do you have a children's and family centre locally? we have a child very similar to yours, we contacted the centre with mums permission and she has an outreach worker who comes to the home to support her there. We use basic behavior strategies at preschool, let me see if I can add a file on this post, first time i have tried so bear with me lol. You need to make sure all the adults in the child's life use the same strategies or it will not be very useful, good luck, I have found this sort of issue is never going to be a quick fix, its all about managing the situations rather than stopping them.

hope that helps.

positive behaviour statagies.doc

Edited by twinthinguk
  • Like 2
Link to comment
Share on other sites

Don't feel told off, there is some really good advice there but in my area even going to the Gp wouldn't help if the area senco wasn't on board.

 

We have a little boy that sounds similar, very much on this own agenda, single words and huge tantrums. We run small groups for him. Use makaton picture cards and don't expect too much. Very happy when he started signing to me. Problem is mum and dad are very relaxed and don't seem to worry.

 

Good luck, you can suggest but if mum says no there's not a lot you can do. As long as he isn't hurting people.

  • Like 1
Link to comment
Share on other sites

We have previously spoken to mum about going to the Gp and right now it's something she really doesn't want to do. We simply mentioned it in passing to our area senco, she wasn't the final decision on it. However I feel she is there to support us, and that is all she simply did. I feel like I'm being told off here, and regret posting asking for advice.

I'm surprised you feel this way - I must say reading Upsy Daisy's post that is the last thing I would feel. Upsy Daisy has an immense amount of experience in these matters - her advice is invaluable, and if you could explain to the mum how a diagnosis would help in the way Upsy Daisy has suggested it might be a very good way forward.

Link to comment
Share on other sites

Hi, due to his age I would look at is it possible to not potty train yet he is still only young this will allow mum and yourselves to focus on behaviour strategies without the added pressure of toilet training, if mum is already stressed and then he does a wee all over the house it's going to add to her stress levels and a positive approach will be lost its not easy to toilet train at best of times as a parent but could this be the wrong time for them both?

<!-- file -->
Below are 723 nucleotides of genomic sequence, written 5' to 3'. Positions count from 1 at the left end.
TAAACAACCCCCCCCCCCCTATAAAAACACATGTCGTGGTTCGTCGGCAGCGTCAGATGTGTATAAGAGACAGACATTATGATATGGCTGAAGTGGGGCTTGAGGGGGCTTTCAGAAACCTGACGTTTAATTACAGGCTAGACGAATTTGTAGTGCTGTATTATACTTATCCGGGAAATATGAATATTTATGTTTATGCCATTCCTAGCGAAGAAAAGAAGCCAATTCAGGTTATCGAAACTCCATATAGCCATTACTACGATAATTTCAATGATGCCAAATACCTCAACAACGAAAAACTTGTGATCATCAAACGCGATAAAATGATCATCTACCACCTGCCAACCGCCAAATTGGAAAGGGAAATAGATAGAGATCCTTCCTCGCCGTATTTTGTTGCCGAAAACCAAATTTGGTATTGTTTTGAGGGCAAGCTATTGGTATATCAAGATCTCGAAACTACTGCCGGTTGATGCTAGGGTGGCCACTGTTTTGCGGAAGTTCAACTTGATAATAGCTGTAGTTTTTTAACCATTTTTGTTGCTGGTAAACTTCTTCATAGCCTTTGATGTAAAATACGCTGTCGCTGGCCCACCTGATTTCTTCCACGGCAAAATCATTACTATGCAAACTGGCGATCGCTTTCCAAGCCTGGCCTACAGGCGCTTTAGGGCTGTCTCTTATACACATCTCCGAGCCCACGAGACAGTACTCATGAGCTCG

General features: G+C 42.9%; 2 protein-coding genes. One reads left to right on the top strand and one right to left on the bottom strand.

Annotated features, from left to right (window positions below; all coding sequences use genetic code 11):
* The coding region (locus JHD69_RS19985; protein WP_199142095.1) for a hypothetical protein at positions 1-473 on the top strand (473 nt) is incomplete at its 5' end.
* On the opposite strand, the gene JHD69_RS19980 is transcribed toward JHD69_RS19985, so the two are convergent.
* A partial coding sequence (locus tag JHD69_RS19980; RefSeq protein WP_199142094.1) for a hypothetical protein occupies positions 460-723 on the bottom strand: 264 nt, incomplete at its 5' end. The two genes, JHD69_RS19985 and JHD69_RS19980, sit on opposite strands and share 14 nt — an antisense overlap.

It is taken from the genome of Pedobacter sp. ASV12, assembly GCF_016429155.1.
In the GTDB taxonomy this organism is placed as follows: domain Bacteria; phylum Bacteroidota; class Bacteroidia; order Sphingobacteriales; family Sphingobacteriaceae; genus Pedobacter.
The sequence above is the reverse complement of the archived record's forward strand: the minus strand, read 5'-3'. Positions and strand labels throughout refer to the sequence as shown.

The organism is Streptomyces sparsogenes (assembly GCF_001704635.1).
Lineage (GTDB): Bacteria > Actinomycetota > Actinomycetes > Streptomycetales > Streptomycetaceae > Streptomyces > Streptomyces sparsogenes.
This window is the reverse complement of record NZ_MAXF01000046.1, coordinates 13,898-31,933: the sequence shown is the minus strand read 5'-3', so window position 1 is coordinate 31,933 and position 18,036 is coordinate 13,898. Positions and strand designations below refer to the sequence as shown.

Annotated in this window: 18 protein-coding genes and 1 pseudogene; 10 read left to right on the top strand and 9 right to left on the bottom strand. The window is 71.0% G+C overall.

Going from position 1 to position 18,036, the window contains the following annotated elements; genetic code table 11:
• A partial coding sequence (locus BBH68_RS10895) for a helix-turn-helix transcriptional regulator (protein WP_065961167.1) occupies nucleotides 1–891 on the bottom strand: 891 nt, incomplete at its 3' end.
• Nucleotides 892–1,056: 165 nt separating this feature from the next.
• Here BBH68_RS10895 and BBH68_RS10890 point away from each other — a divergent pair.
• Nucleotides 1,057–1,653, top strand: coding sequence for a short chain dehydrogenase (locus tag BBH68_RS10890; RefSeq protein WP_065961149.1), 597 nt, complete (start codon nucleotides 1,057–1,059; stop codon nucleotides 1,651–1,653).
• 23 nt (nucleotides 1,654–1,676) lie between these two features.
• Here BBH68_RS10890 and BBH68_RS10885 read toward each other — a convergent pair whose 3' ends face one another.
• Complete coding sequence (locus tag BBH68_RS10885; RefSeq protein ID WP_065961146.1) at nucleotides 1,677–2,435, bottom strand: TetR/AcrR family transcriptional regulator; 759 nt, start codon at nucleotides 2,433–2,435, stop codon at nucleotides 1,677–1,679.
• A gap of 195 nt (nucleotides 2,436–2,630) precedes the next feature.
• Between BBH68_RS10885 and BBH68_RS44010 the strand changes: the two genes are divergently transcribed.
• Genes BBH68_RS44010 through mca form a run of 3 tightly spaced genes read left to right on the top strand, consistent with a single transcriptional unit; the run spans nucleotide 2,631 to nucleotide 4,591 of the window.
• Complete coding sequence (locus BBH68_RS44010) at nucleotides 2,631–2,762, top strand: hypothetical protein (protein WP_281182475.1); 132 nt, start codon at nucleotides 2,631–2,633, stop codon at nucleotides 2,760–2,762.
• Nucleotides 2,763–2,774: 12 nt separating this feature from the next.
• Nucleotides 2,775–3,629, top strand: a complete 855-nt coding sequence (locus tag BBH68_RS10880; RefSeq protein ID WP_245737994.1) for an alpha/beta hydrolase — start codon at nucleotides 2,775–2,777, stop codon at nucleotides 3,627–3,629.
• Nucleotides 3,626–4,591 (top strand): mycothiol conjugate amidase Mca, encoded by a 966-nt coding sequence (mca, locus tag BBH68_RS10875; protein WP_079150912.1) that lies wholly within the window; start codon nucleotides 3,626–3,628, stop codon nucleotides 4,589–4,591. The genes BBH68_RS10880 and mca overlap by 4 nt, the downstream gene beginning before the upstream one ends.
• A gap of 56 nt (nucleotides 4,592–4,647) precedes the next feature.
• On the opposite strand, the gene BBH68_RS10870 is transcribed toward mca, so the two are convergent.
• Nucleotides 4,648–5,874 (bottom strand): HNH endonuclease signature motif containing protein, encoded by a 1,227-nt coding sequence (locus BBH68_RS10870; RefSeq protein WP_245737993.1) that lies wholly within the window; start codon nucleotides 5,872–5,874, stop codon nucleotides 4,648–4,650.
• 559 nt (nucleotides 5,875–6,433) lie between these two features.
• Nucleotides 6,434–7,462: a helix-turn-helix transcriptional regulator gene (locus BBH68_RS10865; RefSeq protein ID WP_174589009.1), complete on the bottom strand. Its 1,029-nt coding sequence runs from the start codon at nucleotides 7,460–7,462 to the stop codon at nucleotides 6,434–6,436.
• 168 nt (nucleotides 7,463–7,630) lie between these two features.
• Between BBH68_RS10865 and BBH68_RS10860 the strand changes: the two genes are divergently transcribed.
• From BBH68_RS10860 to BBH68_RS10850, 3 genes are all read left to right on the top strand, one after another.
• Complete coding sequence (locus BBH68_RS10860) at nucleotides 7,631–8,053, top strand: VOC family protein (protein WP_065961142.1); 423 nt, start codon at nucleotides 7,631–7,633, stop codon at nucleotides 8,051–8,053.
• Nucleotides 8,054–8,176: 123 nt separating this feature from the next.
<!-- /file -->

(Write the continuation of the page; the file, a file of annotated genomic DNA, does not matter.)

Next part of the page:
I would compile various behaviour strategies, talk and explain the ignore negative reward positive strategy, explain she must not even give eye contact when he's being negative and to catch the positive then over exaggerate the praise, also that he simply doesn't give two flying fluffs if it's a negative or positive reaction he just cares he's got one!

 

You could sit with mum and go through what she wants, what does she feel 'good behaviour is' this will help you compile a list of what's stressing her the most stressful situations such as hitting, screaming, throwing down to less stressful things such as wont sit to eat. You can then get a picture of how severe her needs and her child's are, this will allow you to pin point strategies more also are something's that he's doing to upset mum 'normal' is she just expecting too much?

 

Does he require a visual timetable like you have in nursery to support him at home, help mum also be clear using now and next. Visual support aids help the adult to also use the correct language and keep it simple driving home a consistent message to the child.

 

Talk to mum about how it might feel to be her child! "Your talking to me mum, I can see your mouth is moving, but I don't understand, you look very mad I don't get it! oh just a minute you said biscuit, I can have a biscuit- but you won't let me have one I don't get this I'm now going to scream and shout" when infact mum was telling him off for climbing up to biscuit tin and sliding things off the side to get to it and to ask next time"